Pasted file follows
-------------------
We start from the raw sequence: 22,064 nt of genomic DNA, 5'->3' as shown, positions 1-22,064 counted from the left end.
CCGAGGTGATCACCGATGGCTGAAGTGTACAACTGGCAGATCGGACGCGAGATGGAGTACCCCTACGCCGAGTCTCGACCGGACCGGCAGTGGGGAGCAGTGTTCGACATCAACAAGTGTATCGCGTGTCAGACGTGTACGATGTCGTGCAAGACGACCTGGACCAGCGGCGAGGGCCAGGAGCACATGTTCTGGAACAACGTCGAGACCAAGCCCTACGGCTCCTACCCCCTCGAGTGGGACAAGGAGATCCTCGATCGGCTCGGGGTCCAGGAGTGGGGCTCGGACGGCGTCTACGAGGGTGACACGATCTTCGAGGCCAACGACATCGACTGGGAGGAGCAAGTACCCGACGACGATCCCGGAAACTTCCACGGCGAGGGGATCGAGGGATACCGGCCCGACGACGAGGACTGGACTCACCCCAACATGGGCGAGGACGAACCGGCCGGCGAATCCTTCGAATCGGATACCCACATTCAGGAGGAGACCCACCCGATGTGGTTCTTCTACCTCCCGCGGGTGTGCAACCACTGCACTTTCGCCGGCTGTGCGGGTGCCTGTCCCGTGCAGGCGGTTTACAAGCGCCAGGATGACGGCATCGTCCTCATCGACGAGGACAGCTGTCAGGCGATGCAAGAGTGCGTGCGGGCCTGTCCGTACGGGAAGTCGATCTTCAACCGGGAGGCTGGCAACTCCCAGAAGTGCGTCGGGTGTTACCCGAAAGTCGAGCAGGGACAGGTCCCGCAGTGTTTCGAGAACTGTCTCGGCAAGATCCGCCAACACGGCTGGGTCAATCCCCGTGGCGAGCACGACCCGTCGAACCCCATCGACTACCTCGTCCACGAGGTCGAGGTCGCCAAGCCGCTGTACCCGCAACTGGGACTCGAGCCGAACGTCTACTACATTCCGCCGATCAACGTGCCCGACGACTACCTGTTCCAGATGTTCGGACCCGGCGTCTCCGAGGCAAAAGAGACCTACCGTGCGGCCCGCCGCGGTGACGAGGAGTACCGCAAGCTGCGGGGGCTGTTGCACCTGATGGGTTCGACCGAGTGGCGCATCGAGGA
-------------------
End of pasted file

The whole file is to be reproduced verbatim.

We start from the raw sequence: 22,064 nt of genomic DNA, 5'->3' as shown, positions 1-22,064 counted from the left end.
CCGAGGTGATCACCGATGGCTGAAGTGTACAACTGGCAGATCGGACGCGAGATGGAGTACCCCTACGCCGAGTCTCGACCGGACCGGCAGTGGGGAGCAGTGTTCGACATCAACAAGTGTATCGCGTGTCAGACGTGTACGATGTCGTGCAAGACGACCTGGACCAGCGGCGAGGGCCAGGAGCACATGTTCTGGAACAACGTCGAGACCAAGCCCTACGGCTCCTACCCCCTCGAGTGGGACAAGGAGATCCTCGATCGGCTCGGGGTCCAGGAGTGGGGCTCGGACGGCGTCTACGAGGGTGACACGATCTTCGAGGCCAACGACATCGACTGGGAGGAGCAAGTACCCGACGACGATCCCGGAAACTTCCACGGCGAGGGGATCGAGGGATACCGGCCCGACGACGAGGACTGGACTCACCCCAACATGGGCGAGGACGAACCGGCCGGCGAATCCTTCGAATCGGATACCCACATTCAGGAGGAGACCCACCCGATGTGGTTCTTCTACCTCCCGCGGGTGTGCAACCACTGCACTTTCGCCGGCTGTGCGGGTGCCTGTCCCGTGCAGGCGGTTTACAAGCGCCAGGATGACGGCATCGTCCTCATCGACGAGGACAGCTGTCAGGCGATGCAAGAGTGCGTGCGGGCCTGTCCGTACGGGAAGTCGATCTTCAACCGGGAGGCTGGCAACTCCCAGAAGTGCGTCGGGTGTTACCCGAAAGTCGAGCAGGGACAGGTCCCGCAGTGTTTCGAGAACTGTCTCGGCAAGATCCGCCAACACGGCTGGGTCAATCCCCGTGGCGAGCACGACCCGTCGAACCCCATCGACTACCTCGTCCACGAGGTCGAGGTCGCCAAGCCGCTGTACCCGCAACTGGGACTCGAGCCGAACGTCTACTACATTCCGCCGATCAACGTGCCCGACGACTACCTGTTCCAGATGTTCGGACCCGGCGTCTCCGAGGCAAAAGAGACCTACCGTGCGGCCCGCCGCGGTGACGAGGAGTACCGCAAGCTGCGGGGGCTGTTGCACCTGATGGGTTCGACCGAGTGGCGCATCGAGGA